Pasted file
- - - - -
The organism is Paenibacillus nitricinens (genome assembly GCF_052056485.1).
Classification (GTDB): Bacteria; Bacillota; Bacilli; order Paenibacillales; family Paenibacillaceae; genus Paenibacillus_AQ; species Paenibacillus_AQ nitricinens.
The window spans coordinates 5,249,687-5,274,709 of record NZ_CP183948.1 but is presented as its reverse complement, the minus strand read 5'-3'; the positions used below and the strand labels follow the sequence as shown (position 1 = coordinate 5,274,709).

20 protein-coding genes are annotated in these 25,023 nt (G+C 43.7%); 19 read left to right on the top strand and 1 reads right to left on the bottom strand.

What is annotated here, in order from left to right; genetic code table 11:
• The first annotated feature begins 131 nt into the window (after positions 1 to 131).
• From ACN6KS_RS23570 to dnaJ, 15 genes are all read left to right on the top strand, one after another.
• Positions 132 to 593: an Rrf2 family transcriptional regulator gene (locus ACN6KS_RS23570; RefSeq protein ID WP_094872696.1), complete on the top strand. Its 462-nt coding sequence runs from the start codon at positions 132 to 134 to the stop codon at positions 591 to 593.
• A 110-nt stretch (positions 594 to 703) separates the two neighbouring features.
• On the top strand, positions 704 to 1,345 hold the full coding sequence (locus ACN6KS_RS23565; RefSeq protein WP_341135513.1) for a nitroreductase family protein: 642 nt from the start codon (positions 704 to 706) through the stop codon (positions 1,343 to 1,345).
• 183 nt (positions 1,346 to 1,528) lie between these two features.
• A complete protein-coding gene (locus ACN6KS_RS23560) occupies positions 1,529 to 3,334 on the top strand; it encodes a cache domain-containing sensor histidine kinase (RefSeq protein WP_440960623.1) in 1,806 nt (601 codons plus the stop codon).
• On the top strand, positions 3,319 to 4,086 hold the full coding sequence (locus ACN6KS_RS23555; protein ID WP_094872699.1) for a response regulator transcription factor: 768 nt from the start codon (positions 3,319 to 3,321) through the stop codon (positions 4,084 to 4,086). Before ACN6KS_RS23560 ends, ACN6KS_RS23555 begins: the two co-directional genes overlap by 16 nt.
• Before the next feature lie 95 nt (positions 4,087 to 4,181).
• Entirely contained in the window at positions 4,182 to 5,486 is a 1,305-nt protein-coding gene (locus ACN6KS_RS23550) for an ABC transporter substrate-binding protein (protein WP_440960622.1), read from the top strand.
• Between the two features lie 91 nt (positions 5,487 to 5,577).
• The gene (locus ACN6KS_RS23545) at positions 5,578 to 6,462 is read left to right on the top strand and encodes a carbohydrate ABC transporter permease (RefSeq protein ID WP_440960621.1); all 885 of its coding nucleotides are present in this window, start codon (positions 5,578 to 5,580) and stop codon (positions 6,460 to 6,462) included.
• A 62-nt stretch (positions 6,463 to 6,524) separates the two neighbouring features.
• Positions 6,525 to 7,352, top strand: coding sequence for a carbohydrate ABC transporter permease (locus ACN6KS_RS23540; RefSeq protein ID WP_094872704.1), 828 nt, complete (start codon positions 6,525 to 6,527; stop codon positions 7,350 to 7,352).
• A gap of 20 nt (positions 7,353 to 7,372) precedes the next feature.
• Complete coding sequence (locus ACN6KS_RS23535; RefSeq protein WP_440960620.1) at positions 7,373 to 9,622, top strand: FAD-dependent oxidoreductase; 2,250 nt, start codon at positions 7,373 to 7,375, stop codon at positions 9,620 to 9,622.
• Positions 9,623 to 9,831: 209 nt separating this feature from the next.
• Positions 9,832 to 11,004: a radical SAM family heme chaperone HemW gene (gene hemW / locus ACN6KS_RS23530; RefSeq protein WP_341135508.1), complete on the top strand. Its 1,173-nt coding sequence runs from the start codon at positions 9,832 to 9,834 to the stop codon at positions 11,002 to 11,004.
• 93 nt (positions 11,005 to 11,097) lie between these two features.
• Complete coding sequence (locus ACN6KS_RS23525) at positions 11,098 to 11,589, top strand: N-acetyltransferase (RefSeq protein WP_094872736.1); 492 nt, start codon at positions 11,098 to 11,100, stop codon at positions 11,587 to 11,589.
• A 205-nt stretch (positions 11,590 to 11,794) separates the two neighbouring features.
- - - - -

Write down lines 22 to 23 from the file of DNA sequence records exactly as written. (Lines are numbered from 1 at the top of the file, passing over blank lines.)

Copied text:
• Positions 9,623 to 9,831: 209 nt separating this feature from the next.
• Positions 9,832 to 11,004: a radical SAM family heme chaperone HemW gene (gene hemW / locus ACN6KS_RS23530; RefSeq protein WP_341135508.1), complete on the top strand. Its 1,173-nt coding sequence runs from the start codon at positions 9,832 to 9,834 to the stop codon at positions 11,002 to 11,004.